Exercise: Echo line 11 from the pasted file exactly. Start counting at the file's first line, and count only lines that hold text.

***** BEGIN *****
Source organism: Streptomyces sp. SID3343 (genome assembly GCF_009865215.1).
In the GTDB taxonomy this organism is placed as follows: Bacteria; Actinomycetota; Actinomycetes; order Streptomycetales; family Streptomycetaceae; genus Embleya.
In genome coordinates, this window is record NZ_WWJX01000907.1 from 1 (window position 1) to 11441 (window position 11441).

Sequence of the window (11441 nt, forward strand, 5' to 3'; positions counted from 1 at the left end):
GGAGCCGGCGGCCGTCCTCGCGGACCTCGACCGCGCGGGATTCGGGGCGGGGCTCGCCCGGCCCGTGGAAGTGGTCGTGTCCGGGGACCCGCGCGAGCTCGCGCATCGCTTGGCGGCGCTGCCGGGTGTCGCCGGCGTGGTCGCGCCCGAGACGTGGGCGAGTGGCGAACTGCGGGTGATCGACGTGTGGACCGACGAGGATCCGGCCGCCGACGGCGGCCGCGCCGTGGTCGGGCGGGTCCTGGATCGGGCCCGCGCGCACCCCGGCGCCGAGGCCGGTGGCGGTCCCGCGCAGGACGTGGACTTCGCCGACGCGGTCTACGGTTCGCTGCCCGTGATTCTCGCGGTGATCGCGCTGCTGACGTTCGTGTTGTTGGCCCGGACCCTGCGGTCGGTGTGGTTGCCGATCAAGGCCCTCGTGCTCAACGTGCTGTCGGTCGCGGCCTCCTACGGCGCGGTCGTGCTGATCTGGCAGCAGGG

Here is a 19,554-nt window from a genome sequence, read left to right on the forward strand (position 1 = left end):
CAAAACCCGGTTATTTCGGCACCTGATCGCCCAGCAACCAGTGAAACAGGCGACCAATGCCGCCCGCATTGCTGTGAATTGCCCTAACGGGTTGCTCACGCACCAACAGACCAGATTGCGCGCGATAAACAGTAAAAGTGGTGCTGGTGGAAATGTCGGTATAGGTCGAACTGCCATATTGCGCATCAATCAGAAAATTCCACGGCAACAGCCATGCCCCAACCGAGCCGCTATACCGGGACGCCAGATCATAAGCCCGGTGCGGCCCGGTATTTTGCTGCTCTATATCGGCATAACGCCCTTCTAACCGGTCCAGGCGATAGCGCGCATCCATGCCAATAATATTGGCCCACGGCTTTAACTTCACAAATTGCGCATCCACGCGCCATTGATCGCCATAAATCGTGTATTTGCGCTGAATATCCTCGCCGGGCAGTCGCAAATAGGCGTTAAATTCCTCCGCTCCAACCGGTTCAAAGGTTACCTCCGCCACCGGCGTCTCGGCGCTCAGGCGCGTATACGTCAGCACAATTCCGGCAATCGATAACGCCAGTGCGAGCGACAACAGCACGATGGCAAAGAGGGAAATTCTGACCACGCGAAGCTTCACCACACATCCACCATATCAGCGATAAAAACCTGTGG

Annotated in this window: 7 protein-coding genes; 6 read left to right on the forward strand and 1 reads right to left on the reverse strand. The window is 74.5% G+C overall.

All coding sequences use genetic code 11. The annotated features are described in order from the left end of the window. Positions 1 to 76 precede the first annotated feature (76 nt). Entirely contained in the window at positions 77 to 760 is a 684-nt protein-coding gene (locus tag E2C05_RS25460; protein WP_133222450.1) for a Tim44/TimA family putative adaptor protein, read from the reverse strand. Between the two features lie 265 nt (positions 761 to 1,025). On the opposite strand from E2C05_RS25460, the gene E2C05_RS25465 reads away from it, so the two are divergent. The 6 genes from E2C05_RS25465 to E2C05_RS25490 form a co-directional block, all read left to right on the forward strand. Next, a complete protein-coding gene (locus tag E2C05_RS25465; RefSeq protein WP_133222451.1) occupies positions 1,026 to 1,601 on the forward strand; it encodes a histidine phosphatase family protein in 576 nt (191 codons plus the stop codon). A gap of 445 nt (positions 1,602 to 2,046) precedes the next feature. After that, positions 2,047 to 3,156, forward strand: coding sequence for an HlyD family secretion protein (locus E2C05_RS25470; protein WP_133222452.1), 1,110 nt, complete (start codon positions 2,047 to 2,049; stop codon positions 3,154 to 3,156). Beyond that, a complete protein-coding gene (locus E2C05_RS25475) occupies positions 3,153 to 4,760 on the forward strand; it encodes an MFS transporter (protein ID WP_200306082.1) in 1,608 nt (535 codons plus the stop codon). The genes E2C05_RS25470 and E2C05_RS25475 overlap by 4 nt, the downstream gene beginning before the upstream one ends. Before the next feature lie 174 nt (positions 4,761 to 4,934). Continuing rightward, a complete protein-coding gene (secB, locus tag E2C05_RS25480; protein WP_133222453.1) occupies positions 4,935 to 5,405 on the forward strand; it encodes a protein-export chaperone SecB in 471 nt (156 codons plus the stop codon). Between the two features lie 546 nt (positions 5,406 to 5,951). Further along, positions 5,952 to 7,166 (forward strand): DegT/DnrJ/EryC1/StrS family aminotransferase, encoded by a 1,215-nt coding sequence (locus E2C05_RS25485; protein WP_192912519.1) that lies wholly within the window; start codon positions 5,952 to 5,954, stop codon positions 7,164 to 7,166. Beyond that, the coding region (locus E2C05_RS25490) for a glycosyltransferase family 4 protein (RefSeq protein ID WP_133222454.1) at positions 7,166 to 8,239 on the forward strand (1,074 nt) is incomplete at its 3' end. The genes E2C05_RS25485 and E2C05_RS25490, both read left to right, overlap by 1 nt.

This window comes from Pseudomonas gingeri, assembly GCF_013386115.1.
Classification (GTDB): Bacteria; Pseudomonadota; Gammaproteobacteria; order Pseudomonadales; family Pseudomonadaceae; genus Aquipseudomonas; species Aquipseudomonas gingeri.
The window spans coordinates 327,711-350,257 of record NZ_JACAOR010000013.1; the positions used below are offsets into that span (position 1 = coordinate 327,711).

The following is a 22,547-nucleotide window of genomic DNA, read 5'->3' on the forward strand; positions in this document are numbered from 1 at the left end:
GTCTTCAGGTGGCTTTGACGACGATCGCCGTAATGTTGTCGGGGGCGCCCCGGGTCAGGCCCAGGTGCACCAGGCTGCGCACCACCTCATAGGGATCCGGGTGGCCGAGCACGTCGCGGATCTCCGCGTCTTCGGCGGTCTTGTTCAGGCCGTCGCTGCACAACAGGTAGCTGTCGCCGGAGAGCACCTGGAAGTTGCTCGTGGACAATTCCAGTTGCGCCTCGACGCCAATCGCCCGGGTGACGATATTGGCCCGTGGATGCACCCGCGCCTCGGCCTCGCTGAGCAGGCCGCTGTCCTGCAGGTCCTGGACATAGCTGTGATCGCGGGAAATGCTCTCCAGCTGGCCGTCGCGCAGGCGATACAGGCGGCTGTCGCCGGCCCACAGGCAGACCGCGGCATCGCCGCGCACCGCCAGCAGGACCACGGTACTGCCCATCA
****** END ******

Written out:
Classification (GTDB): Bacteria; Pseudomonadota; Gammaproteobacteria; order Pseudomonadales; family Pseudomonadaceae; genus Aquipseudomonas; species Aquipseudomonas gingeri.